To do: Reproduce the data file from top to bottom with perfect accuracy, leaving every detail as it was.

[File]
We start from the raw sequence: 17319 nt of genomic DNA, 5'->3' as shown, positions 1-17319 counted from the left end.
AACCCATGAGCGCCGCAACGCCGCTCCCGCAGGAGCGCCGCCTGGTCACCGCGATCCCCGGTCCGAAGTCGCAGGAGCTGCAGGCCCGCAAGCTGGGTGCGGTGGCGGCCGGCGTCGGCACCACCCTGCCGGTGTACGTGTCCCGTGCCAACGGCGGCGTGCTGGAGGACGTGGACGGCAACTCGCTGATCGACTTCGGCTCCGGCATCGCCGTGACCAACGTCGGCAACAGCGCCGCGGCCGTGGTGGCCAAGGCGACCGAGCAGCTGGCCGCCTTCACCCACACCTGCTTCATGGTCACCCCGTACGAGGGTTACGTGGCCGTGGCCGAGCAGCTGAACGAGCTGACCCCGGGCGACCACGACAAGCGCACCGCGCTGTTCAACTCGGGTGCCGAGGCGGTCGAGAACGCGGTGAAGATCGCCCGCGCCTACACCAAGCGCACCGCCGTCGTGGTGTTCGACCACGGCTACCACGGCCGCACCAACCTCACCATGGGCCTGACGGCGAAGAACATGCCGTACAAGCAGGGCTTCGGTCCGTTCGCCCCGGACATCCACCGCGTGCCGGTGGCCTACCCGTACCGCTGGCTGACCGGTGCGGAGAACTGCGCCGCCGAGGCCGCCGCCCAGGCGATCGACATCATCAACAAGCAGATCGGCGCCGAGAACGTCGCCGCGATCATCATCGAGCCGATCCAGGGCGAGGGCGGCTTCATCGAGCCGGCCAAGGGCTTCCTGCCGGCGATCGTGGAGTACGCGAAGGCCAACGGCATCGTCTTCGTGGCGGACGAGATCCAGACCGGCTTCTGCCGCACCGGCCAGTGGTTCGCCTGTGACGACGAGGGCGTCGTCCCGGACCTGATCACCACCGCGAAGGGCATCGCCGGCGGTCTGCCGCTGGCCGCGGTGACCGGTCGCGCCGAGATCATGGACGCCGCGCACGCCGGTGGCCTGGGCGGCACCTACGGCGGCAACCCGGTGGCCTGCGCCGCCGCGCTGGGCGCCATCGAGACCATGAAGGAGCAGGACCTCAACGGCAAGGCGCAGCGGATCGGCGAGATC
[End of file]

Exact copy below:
We start from the raw sequence: 17319 nt of genomic DNA, 5'->3' as shown, positions 1-17319 counted from the left end.
AACCCATGAGCGCCGCAACGCCGCTCCCGCAGGAGCGCCGCCTGGTCACCGCGATCCCCGGTCCGAAGTCGCAGGAGCTGCAGGCCCGCAAGCTGGGTGCGGTGGCGGCCGGCGTCGGCACCACCCTGCCGGTGTACGTGTCCCGTGCCAACGGCGGCGTGCTGGAGGACGTGGACGGCAACTCGCTGATCGACTTCGGCTCCGGCATCGCCGTGACCAACGTCGGCAACAGCGCCGCGGCCGTGGTGGCCAAGGCGACCGAGCAGCTGGCCGCCTTCACCCACACCTGCTTCATGGTCACCCCGTACGAGGGTTACGTGGCCGTGGCCGAGCAGCTGAACGAGCTGACCCCGGGCGACCACGACAAGCGCACCGCGCTGTTCAACTCGGGTGCCGAGGCGGTCGAGAACGCGGTGAAGATCGCCCGCGCCTACACCAAGCGCACCGCCGTCGTGGTGTTCGACCACGGCTACCACGGCCGCACCAACCTCACCATGGGCCTGACGGCGAAGAACATGCCGTACAAGCAGGGCTTCGGTCCGTTCGCCCCGGACATCCACCGCGTGCCGGTGGCCTACCCGTACCGCTGGCTGACCGGTGCGGAGAACTGCGCCGCCGAGGCCGCCGCCCAGGCGATCGACATCATCAACAAGCAGATCGGCGCCGAGAACGTCGCCGCGATCATCATCGAGCCGATCCAGGGCGAGGGCGGCTTCATCGAGCCGGCCAAGGGCTTCCTGCCGGCGATCGTGGAGTACGCGAAGGCCAACGGCATCGTCTTCGTGGCGGACGAGATCCAGACCGGCTTCTGCCGCACCGGCCAGTGGTTCGCCTGTGACGACGAGGGCGTCGTCCCGGACCTGATCACCACCGCGAAGGGCATCGCCGGCGGTCTGCCGCTGGCCGCGGTGACCGGTCGCGCCGAGATCATGGACGCCGCGCACGCCGGTGGCCTGGGCGGCACCTACGGCGGCAACCCGGTGGCCTGCGCCGCCGCGCTGGGCGCCATCGAGACCATGAAGGAGCAGGACCTCAACGGCAAGGCGCAGCGGATCGGCGAGATC